- Apple’s China segment performed poorly this year, so we went searching for a valid explanation.
- The weakness in China can be explained by shifting tourism trends, currency impact, slower pace of upgrades, and weak macro.
- However, Apple has made progress in key areas like pricing, distribution and product features making us upbeat on Chinese results in FY’17.
Determining what exactly went wrong in Apple’s Chinese segment is a little bit difficult to articulate. Some would point to F/X trends whereas others would mention saturation as being an issue. It’s really an amalgamation of problems for Apple Inc. (NASDAQ:AAPL). While the problems in isolation are somewhat tolerable, it’s the combined impact that has led to a rather abrupt decline in shipment growth. I mean, just how do you go from 71% y/y revenue growth to -26% y/y revenue growth in China over the span of a single year (Q2’15 versus Q2’16)? Furthermore, it’s worth observing whether these trends will actually abate anytime soon as Apple derived 25% of its revenue from China in the most recent quarter.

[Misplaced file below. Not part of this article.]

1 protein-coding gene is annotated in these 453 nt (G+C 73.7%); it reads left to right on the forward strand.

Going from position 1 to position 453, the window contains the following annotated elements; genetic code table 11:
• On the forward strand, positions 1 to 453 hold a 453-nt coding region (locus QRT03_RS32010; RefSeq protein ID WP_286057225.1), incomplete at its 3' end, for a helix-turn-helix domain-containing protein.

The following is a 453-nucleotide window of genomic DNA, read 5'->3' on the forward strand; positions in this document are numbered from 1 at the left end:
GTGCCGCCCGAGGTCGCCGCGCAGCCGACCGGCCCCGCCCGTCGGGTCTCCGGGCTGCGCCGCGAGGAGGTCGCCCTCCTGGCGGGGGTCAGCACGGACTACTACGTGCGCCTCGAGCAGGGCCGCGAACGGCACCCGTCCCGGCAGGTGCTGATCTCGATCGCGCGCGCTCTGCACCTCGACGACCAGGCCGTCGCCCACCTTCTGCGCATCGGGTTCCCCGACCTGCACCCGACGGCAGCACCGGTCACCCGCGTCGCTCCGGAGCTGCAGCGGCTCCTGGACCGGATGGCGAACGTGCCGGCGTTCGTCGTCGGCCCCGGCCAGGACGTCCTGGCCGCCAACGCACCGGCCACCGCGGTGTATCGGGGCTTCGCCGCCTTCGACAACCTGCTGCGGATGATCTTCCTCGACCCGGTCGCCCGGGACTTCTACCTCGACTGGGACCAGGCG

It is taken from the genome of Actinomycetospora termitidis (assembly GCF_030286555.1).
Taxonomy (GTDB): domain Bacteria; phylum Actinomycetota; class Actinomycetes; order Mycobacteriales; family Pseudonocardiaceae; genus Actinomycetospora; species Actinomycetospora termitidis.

I anticipate that the revenue mix from China will likely shrink for the duration of the year before improving in the next year. Apple should show some pattern of recovery in 2017 as it has been more proactive in addressing market-specific challenges via the launch of lower-priced iPhone’s, and continued store roll out (Apple targeted roughly 40 stores in mainland China by the middle of 2016). These efforts along with the launch of the iPhone 7 should boost consumer refresh. Furthermore, the Apple ecosystem is still strong and should lead to sales in adjacent product categories notwithstanding the ban of Apple iTunes Movies and iBooks.
Deceleration In The Chinese Economy
However, we’re also witnessing a fairly rapid deceleration in the Chinese economy. At least, the most recent data from Bank of America Merrill Lynch (BofAML) implies further deceleration in GDP in the month of April.